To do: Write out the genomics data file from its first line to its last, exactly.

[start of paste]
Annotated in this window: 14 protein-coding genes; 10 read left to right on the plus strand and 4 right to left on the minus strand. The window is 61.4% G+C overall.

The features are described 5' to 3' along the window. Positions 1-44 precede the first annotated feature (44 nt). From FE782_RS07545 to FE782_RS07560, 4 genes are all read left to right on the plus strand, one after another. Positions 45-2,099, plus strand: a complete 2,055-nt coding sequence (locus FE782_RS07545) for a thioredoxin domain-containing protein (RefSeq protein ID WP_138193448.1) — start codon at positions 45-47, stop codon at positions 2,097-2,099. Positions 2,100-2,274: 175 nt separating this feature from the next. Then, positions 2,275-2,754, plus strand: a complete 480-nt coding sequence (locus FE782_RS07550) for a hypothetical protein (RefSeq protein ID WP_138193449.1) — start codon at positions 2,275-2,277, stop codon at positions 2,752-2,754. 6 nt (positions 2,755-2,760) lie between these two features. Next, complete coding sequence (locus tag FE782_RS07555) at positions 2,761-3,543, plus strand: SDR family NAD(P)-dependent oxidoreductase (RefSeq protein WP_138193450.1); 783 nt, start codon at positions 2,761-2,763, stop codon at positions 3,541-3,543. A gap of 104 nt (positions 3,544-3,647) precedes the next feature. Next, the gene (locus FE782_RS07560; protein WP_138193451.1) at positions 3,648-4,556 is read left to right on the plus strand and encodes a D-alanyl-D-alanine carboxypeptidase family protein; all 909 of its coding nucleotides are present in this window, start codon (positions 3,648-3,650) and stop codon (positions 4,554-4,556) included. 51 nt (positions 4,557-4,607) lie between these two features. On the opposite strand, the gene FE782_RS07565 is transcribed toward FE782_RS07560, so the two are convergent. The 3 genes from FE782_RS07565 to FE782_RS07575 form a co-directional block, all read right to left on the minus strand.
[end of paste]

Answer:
Annotated in this window: 14 protein-coding genes; 10 read left to right on the plus strand and 4 right to left on the minus strand. The window is 61.4% G+C overall.

The features are described 5' to 3' along the window. Positions 1-44 precede the first annotated feature (44 nt). From FE782_RS07545 to FE782_RS07560, 4 genes are all read left to right on the plus strand, one after another. Positions 45-2,099, plus strand: a complete 2,055-nt coding sequence (locus FE782_RS07545) for a thioredoxin domain-containing protein (RefSeq protein ID WP_138193448.1) — start codon at positions 45-47, stop codon at positions 2,097-2,099. Positions 2,100-2,274: 175 nt separating this feature from the next. Then, positions 2,275-2,754, plus strand: a complete 480-nt coding sequence (locus FE782_RS07550) for a hypothetical protein (RefSeq protein ID WP_138193449.1) — start codon at positions 2,275-2,277, stop codon at positions 2,752-2,754. 6 nt (positions 2,755-2,760) lie between these two features. Next, complete coding sequence (locus tag FE782_RS07555) at positions 2,761-3,543, plus strand: SDR family NAD(P)-dependent oxidoreductase (RefSeq protein WP_138193450.1); 783 nt, start codon at positions 2,761-2,763, stop codon at positions 3,541-3,543. A gap of 104 nt (positions 3,544-3,647) precedes the next feature. Next, the gene (locus FE782_RS07560; protein WP_138193451.1) at positions 3,648-4,556 is read left to right on the plus strand and encodes a D-alanyl-D-alanine carboxypeptidase family protein; all 909 of its coding nucleotides are present in this window, start codon (positions 3,648-3,650) and stop codon (positions 4,554-4,556) included. 51 nt (positions 4,557-4,607) lie between these two features. On the opposite strand, the gene FE782_RS07565 is transcribed toward FE782_RS07560, so the two are convergent. The 3 genes from FE782_RS07565 to FE782_RS07575 form a co-directional block, all read right to left on the minus strand.